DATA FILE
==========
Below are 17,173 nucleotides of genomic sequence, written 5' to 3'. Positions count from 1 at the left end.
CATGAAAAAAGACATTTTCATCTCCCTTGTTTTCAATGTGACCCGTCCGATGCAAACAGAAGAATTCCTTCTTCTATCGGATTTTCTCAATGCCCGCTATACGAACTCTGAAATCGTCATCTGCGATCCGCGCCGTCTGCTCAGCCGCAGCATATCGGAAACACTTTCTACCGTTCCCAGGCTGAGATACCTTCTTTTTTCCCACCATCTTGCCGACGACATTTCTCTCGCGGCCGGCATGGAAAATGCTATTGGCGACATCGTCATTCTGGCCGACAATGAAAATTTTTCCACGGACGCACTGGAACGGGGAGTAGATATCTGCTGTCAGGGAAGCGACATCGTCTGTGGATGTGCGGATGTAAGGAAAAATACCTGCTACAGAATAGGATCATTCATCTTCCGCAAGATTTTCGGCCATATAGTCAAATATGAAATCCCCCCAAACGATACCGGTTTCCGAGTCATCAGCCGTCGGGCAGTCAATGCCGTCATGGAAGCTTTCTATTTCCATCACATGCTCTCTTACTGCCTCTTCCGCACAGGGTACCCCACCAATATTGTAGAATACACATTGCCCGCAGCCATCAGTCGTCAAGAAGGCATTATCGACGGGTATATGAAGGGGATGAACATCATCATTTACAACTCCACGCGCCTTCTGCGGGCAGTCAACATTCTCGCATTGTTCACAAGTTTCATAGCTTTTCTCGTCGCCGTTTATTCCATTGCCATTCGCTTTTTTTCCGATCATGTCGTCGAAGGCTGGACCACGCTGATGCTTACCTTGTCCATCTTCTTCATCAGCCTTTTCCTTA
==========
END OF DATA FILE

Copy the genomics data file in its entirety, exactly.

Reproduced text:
Below are 17,173 nucleotides of genomic sequence, written 5' to 3'. Positions count from 1 at the left end.
CATGAAAAAAGACATTTTCATCTCCCTTGTTTTCAATGTGACCCGTCCGATGCAAACAGAAGAATTCCTTCTTCTATCGGATTTTCTCAATGCCCGCTATACGAACTCTGAAATCGTCATCTGCGATCCGCGCCGTCTGCTCAGCCGCAGCATATCGGAAACACTTTCTACCGTTCCCAGGCTGAGATACCTTCTTTTTTCCCACCATCTTGCCGACGACATTTCTCTCGCGGCCGGCATGGAAAATGCTATTGGCGACATCGTCATTCTGGCCGACAATGAAAATTTTTCCACGGACGCACTGGAACGGGGAGTAGATATCTGCTGTCAGGGAAGCGACATCGTCTGTGGATGTGCGGATGTAAGGAAAAATACCTGCTACAGAATAGGATCATTCATCTTCCGCAAGATTTTCGGCCATATAGTCAAATATGAAATCCCCCCAAACGATACCGGTTTCCGAGTCATCAGCCGTCGGGCAGTCAATGCCGTCATGGAAGCTTTCTATTTCCATCACATGCTCTCTTACTGCCTCTTCCGCACAGGGTACCCCACCAATATTGTAGAATACACATTGCCCGCAGCCATCAGTCGTCAAGAAGGCATTATCGACGGGTATATGAAGGGGATGAACATCATCATTTACAACTCCACGCGCCTTCTGCGGGCAGTCAACATTCTCGCATTGTTCACAAGTTTCATAGCTTTTCTCGTCGCCGTTTATTCCATTGCCATTCGCTTTTTTTCCGATCATGTCGTCGAAGGCTGGACCACGCTGATGCTTACCTTGTCCATCTTCTTCATCAGCCTTTTCCTTA